I am not so sure, however that all matter is filled with spirit, but I am sure, dead certain, that all matter is good because in the first story of creation in Genesis – six times “God created this and it was good, and it was good and it was good and it was good” and then God creates Adam and Adam is very good. Now that is the reason why I think it is so important for us to absorb what is coming from these cosmogonies that not only talk about the beginning of time but also but also talk about the consummation that had the dimension of the eschaton to them. If we look at the beginning and we look at the conclusion, then we begin to contemplate what is in between. The sad thing with our approach to the bible is that being brought up, you know, as children we were told about Adam and Eve and the apple tree we have a constructive division between what we think is theological and what we think is scientific because we have looked at the texts of creation in the old testament and in the new testament with a scientific or literalist or fundamentalist point of view and we have not understood what they are really talking about. And what the old cosmologies of the Judaeo-Christians really talk about is liberation: liberation from oppression, liberation from . . . I mean, take the first story of Genesis – we talked about dark matter and in the second verse we have the great phrase (. . . in Hebrew) chaos, darkness, anarchy and the great wind Ruath Elohim, which can also be translated as the spirit of God hovering over the face of the water and of all images, that of Chaos, dark matter being transformed into an ordered creation: chaos being liberated from its chaotic state and being brought into order. And many of you here I am sure know that this first creation story was written during the Babylonian exile and it was written as a polemic against the Babylonian cosmogonies that really said in effect that the gods were fighting among themselves, there was a great deal of violence in the heavens and one god killed the other god and out of her body he created the universe and if you read Walter Wink, the great peace activist, you will note that Walter Wink consistently draws themes of violence out of the Enemialeesh(spelling?) stories and he draws us to the Judaeo Christian understanding of a cosmogony that can produce peace.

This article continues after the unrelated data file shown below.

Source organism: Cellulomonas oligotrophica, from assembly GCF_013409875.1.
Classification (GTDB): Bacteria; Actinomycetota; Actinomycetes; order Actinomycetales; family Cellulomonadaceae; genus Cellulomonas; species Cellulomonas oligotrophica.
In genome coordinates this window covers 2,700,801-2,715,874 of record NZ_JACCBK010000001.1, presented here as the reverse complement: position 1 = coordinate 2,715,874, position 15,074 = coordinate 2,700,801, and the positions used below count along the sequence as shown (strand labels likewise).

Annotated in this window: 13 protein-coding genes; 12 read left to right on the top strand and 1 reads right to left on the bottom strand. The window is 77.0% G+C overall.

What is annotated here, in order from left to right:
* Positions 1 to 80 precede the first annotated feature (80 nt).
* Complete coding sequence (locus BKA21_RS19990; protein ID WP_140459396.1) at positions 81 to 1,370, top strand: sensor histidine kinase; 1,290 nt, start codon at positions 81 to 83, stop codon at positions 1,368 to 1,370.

Look at the plagues in Exodus. Ecological destruction when slaves are kept oppressed for four hundred years. He entire creation demonstrates solidarity with the oppressed slaves and rebels against the authority of Pharoah, whose cosmogony has the sun god Ra at its centre. And the climax of the story of course is that the sun is darkened.

 

Look at Isiah chapter two 40 – 55 and you have exuberant stories of new creation. The crocus blossoming in the desert. The child play of the viper’s hole. The lion lying with the lamb. And as we come closer to Advent, we will hear more and more of those stories.

And so I would echo what all three of you were saying that we do not have a static view of creation, we have a dynamic view of creation and scientists like you only add to that great palette that has come down to us from the past.

 

Let me close with these words: this is what Walter Bruckermann says:

Israel settled on no single articulation of creation as a proper one, but daringly made use of rich and diverse vocabulary in order to make its normative utterances about God. Old testament theology, when it pays attention to Israel’s venturesome rhetoric, refuses any reductionism to a single or simple articulation. It offers a witness that is enormously open, inviting and suggestive rather than one that yields settlement, closure or precision. Israel, nonetheless I add, faced a demanding task. The demanding element of this testimony is not to claim creation faith as its own. It is to claim creation for the God of Israel as willing, as willed, gifted and governed by Jahweh and made for glad dependence and fruitful obedience to Jahweh. It is to articulate creation faith in a peculiar way, so that it is congruent with the rest of the normative testimony that Israel would utter about God.

 

And I close by asking us, can we dare to articulate a creation faith, a cosmology, echoing what we have received traditionally with what we now discover in science; and can we dare to articulate a cosmology that will be liberating, life giving, immensely subversive, greatly surprising, and that will bring great delight to us as we continue to contemplate the mystery of creation?

 

Thank you.



[1] Cosmogeny – knowledge of the process of creation